In 2017, the GOP passed its sweeping tax reform law, which did all of the things that you would expect a GOP tax reform bill to do: took a chunk out of people’s returns, gave massive breaks to healthcare companies, and in general spread more money around to all of the awful people who already have all of it. Turns out, it also had some other consequences—it massively increased taxes on some of the survivor benefits the government pays out to surviving members of military families who have lost a loved one in the service.
That’s due to a change in how the IRS handles survivor benefits paid out to children, which are now treated like stocks or other inheritances — driving up taxes by thousands of dollars.
“People are absolutely shocked that this happened, and they weren’t planning for it,” Ashlynne Haycock, deputy director of policy for the military families nonprofit Tragedy Assistance Program for Survivors (TAPS), told CNN in an interview. “It has been a severe hardship for surviving families.”
The increased tax bills, which were first reported by Task & Purpose, caught many families completely unprepared; military widow Theresa Jones told Task & Purpose that in past years, she’s paid around $1,150 per year in taxes on her sons’ benefits; this year, it more than quadrupled to $5,400.
But even before the bump, the fact that families had to pay taxes on money the government was giving them in recompense for sending one of their loved ones to their death was pretty galling. Per Task & Purpose:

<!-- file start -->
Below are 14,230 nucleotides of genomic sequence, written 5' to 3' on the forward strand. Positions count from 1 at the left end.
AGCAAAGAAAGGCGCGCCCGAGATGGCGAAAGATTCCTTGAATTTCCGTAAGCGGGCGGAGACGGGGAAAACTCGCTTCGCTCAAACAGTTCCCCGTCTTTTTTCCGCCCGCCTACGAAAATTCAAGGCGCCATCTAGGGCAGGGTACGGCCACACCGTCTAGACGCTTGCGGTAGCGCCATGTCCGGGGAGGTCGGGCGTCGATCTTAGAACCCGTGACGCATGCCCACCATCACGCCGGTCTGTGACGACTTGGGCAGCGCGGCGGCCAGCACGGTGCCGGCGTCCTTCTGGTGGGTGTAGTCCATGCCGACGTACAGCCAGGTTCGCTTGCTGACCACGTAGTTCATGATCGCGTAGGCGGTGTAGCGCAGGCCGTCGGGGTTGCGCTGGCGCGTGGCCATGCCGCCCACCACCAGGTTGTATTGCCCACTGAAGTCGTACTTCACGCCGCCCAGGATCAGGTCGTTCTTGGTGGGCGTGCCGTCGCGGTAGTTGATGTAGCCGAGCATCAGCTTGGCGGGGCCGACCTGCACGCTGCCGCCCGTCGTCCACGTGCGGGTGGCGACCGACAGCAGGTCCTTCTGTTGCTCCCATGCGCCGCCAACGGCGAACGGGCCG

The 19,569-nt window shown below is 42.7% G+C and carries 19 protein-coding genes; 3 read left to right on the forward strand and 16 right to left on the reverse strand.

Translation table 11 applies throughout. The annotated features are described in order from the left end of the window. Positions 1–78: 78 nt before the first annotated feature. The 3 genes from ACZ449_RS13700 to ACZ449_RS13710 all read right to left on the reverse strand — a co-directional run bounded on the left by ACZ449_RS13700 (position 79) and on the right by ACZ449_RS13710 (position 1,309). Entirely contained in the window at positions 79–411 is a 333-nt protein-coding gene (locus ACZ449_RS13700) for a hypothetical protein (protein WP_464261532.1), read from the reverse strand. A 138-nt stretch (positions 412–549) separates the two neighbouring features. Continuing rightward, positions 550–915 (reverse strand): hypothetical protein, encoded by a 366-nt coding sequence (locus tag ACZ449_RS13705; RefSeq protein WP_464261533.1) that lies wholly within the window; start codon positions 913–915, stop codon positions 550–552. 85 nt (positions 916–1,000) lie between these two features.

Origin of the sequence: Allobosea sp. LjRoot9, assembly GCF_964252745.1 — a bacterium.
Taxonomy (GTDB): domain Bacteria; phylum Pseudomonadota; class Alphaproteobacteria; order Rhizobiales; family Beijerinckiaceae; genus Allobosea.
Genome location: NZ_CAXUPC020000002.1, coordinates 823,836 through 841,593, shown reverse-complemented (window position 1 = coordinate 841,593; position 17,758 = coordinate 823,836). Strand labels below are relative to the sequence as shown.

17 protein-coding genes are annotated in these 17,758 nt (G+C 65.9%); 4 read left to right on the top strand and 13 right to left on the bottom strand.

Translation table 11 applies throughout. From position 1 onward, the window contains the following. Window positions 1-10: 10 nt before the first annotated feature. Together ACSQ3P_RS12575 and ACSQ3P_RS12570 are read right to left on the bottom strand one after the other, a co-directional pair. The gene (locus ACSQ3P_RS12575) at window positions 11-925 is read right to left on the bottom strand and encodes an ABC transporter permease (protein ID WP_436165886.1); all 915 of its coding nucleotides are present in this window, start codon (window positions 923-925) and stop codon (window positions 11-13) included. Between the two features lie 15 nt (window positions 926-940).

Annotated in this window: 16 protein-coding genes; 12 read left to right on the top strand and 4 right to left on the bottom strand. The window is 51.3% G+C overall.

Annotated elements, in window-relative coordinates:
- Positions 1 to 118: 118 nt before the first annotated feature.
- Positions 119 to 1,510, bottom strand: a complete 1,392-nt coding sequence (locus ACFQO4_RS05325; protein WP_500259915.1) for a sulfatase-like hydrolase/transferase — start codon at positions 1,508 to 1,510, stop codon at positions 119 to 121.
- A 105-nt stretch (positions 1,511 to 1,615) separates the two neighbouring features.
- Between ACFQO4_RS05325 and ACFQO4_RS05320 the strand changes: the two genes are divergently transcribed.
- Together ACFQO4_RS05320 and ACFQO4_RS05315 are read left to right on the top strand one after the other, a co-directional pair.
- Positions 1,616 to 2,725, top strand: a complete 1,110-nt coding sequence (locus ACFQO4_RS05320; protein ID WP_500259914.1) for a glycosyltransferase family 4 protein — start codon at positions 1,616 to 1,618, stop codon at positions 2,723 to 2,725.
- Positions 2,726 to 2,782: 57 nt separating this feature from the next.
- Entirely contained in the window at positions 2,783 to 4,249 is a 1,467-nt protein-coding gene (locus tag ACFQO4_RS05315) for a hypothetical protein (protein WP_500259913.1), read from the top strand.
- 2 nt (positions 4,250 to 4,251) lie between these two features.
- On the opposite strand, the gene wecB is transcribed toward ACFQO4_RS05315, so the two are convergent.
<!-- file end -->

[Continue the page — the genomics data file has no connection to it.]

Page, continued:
Military widows and widowers who put their benefits in their child’s name saw a significant spike in their taxes this year. To make matters worse, Jones, along with three other military widows who spoke with Task & Purpose, said they were not aware how much their taxes would increase and were unable to budget or otherwise prepare for the hike in cost.
“It was a very hard pill to swallow, that they’re even taxed; that they have to give money back in general, as kids,” said Jones, who provided Task & Purpose with copies of her tax documents for 2018 and 2017. “I’ve been sitting here for four days trying to figure out why it’s so much more.”
CNN reports that two bills in the House and Senate, which are both co-sponsored by a majority of members in both chambers, would eliminate the tax. Ashlynne Haycock of the nonprofit Tragedy Assistance Program for Survivors told CNN the tax could also be scrapped as part of this year’s National Defense Authorization Act.
Regarding the huge tax increase this year, Republican House Ways and Means committee communications director Rob Damschen told CNN that it was an “unintended consequence” of the tax bill, and said that the House GOP is “committed to finding a solution that is both fair and retroactive” to the families.
This is, of course, horseshit. The Republican Party could have averted all of this pain and so much more, but it decided to slam through a disastrous bill so rushed it included handwritten provisions at the last possible minute. It is entirely their fault that after already giving up so much, these families are still getting screwed.